Martina Droth, associate director of research and curator of sculpture at the Yale Center for British Art, challenged conventional categorizations of sculpture in a Tuesday lecture at the Center.
In a gallery talk accompanying the exhibit “Sculpture Victorious: Art in an Age of Invention, 1837–1901,” Droth argued that replicas are often just as valuable as the original pieces. She explained that when new technologies led to innovative ways of replicating sculptures, copies of classical works became more prevalent — but have generally been perceived as less valuable then the original sculptures. Today, original pieces are valued as works of craftsmanship and replicas are seen as products of industry, but this distinction was not present in the Victorian era, she said.
“It’s a mistake to think of mass production as mutually exclusive from craft,” Droth said.
This division has also shaped the way sculpture is studied, Droth explained, mentioning that historically, works of silver, earthenware or ivory have been considered decorative arts while marble sculpture pieces have been studied separately and have generally been perceived as more valuable.
Droth explained that wealthy collectors purchased these less expensive replicas because they thought of them as “objects of invention,” adding that Queen Victoria herself owned both the original marble version of a work and its earthenware copy. Such historical examples make us think differently about the idea and purpose of reproduction, she said.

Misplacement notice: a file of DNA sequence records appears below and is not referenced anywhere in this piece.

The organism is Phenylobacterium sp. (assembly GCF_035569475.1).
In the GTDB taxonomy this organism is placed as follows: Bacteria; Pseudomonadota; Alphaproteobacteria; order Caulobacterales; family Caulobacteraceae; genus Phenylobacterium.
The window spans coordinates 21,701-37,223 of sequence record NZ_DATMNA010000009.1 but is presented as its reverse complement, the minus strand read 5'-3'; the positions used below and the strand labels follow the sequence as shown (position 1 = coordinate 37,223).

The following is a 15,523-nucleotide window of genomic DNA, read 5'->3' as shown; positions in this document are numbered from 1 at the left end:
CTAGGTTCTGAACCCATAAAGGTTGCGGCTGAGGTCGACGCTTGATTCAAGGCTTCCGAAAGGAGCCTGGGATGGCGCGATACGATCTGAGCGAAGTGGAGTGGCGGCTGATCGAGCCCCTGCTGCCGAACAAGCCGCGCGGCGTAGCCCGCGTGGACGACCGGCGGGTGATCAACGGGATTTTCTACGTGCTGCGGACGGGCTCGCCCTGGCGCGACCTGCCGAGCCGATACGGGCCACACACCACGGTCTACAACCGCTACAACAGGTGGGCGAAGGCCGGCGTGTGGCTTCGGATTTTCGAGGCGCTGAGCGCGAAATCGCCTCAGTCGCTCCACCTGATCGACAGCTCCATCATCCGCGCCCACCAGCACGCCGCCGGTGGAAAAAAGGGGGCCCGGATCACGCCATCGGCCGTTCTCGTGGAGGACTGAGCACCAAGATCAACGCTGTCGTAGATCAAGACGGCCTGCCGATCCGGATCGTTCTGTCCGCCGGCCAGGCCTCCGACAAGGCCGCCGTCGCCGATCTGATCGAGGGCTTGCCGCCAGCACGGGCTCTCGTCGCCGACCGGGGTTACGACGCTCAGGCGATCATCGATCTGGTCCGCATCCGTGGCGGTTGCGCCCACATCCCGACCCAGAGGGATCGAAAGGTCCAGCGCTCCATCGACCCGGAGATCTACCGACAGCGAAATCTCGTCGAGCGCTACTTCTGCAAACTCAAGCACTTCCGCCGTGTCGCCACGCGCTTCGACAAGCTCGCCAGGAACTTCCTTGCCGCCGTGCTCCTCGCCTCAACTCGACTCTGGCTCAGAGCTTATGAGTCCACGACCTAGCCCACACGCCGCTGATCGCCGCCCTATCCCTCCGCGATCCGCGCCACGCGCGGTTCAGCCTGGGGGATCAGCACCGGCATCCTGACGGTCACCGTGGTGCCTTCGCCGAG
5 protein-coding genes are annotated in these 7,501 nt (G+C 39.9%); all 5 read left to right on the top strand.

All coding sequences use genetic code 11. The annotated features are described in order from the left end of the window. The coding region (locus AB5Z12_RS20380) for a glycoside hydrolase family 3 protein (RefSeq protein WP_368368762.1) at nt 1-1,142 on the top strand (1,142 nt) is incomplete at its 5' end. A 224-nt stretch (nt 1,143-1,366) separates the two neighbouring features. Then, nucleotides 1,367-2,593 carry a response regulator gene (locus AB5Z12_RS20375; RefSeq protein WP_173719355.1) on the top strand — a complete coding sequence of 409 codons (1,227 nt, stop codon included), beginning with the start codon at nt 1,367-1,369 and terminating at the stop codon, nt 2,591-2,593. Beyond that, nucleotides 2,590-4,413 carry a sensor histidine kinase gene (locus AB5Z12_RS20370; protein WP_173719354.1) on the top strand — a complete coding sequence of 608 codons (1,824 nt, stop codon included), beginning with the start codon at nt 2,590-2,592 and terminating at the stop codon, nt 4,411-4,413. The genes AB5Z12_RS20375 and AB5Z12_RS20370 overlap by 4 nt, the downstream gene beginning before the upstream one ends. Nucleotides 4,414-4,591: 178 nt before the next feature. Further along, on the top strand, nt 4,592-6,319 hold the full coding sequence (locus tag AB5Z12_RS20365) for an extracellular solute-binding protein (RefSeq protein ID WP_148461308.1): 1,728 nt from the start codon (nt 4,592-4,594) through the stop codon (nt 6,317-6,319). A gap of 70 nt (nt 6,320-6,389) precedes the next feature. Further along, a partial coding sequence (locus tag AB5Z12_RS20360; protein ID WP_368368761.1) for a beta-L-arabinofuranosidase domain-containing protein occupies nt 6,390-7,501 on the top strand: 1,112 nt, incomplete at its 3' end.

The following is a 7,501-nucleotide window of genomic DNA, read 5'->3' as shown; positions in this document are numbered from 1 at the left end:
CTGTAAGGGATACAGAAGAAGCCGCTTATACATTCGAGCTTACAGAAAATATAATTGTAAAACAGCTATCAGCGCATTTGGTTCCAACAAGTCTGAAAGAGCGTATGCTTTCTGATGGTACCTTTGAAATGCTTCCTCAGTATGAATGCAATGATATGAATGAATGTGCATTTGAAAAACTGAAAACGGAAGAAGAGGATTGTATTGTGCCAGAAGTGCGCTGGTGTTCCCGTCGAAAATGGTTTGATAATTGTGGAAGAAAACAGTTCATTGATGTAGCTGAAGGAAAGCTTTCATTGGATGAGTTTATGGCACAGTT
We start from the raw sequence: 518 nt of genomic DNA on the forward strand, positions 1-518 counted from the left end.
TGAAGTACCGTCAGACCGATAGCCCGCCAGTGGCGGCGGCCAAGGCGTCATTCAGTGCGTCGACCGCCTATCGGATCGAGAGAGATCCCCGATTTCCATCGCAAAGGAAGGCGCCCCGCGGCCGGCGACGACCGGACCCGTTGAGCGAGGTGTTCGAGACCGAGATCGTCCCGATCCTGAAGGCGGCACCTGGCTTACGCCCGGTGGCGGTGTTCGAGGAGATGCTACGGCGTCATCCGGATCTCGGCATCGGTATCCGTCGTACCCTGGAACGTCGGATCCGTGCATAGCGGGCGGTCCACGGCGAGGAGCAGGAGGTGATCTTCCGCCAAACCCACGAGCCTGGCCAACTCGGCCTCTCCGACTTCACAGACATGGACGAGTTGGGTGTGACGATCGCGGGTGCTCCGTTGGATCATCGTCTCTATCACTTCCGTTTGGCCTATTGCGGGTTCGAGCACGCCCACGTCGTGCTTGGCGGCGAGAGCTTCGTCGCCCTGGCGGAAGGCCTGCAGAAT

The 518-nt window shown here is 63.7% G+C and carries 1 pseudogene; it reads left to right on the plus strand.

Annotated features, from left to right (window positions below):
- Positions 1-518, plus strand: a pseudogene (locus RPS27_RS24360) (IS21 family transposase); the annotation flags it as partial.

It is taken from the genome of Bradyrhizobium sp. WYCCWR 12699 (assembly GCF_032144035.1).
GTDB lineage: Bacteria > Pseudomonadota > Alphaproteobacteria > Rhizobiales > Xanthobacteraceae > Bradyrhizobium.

“[The replica] isn’t meant as a stand-in,” she explained. “The two works have value in their own right.”
Droth also explained how the new innovations were an opportunity to showcase the prowess of the manufacturing companies producing the replicas, and, by implication, show Britain to be a modern and successful nation.
One sculpture in the exhibit, Hiram Powers’s “Greek Slave”, has been copied several times — another of the six copies is on display across the street in the Yale University Art Gallery. These reproductions do not reduce the significance of the original, but rather enhance it, Droth said.
“Reproduction is a loaded term,” she said. “‘Greek Slave’ seems to gain more power the more it is reproduced and the more famous it becomes.”
The lecture was followed by a brief but lively discussion between Droth and audience members, who asked questions about the various media of sculpture showcased in the exhibit and the artistic and historical relevance of the works.
Several audience members said they enjoyed the talk, describing it as “terrific” and “very educational.” One New Haven resident noted that she appreciates the wide range of lectures offered by the YCBA.
The exhibit itself has been at the Center since early September, and will remain on display until the end of November. In February, it will be put up at the Tate Britain, an art museum in London, where it will remainw until the end of May.
Droth’s Tuesday talk came as a part of the YCBA’s “Art in Context” series of gallery talks led by faculty, staff and visiting scholars on selected Tuesdays. Linda Friedlander, curator of education at the YCBA, said the lecture’s turnout of more than 50 people was impressive, and larger than the audiences “Art in Context” usually sees.
The next “Art in Context” talk will be held in the YCBA on Sept. 30.